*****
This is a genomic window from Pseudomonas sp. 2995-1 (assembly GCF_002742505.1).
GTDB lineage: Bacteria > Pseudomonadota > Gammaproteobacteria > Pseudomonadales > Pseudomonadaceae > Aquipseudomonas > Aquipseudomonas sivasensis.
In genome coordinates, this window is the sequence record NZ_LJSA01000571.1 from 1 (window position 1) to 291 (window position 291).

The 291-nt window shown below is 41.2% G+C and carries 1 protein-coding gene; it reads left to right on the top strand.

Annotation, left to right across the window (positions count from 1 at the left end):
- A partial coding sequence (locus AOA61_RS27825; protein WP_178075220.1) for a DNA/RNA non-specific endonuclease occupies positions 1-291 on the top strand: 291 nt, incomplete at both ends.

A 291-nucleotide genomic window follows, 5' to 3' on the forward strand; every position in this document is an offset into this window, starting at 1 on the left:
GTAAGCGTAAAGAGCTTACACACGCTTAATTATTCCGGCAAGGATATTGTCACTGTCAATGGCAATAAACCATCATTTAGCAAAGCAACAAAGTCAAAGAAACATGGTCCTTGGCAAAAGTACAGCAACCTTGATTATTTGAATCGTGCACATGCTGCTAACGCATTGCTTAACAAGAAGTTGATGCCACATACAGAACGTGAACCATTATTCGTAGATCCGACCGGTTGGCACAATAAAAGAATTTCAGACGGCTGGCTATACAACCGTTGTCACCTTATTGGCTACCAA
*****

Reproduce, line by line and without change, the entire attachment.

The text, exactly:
This is a genomic window from Pseudomonas sp. 2995-1 (assembly GCF_002742505.1).
GTDB lineage: Bacteria > Pseudomonadota > Gammaproteobacteria > Pseudomonadales > Pseudomonadaceae > Aquipseudomonas > Aquipseudomonas sivasensis.
In genome coordinates, this window is the sequence record NZ_LJSA01000571.1 from 1 (window position 1) to 291 (window position 291).

The 291-nt window shown below is 41.2% G+C and carries 1 protein-coding gene; it reads left to right on the top strand.

Annotation, left to right across the window (positions count from 1 at the left end):
- A partial coding sequence (locus AOA61_RS27825; protein WP_178075220.1) for a DNA/RNA non-specific endonuclease occupies positions 1-291 on the top strand: 291 nt, incomplete at both ends.

A 291-nucleotide genomic window follows, 5' to 3' on the forward strand; every position in this document is an offset into this window, starting at 1 on the left:
GTAAGCGTAAAGAGCTTACACACGCTTAATTATTCCGGCAAGGATATTGTCACTGTCAATGGCAATAAACCATCATTTAGCAAAGCAACAAAGTCAAAGAAACATGGTCCTTGGCAAAAGTACAGCAACCTTGATTATTTGAATCGTGCACATGCTGCTAACGCATTGCTTAACAAGAAGTTGATGCCACATACAGAACGTGAACCATTATTCGTAGATCCGACCGGTTGGCACAATAAAAGAATTTCAGACGGCTGGCTATACAACCGTTGTCACCTTATTGGCTACCAA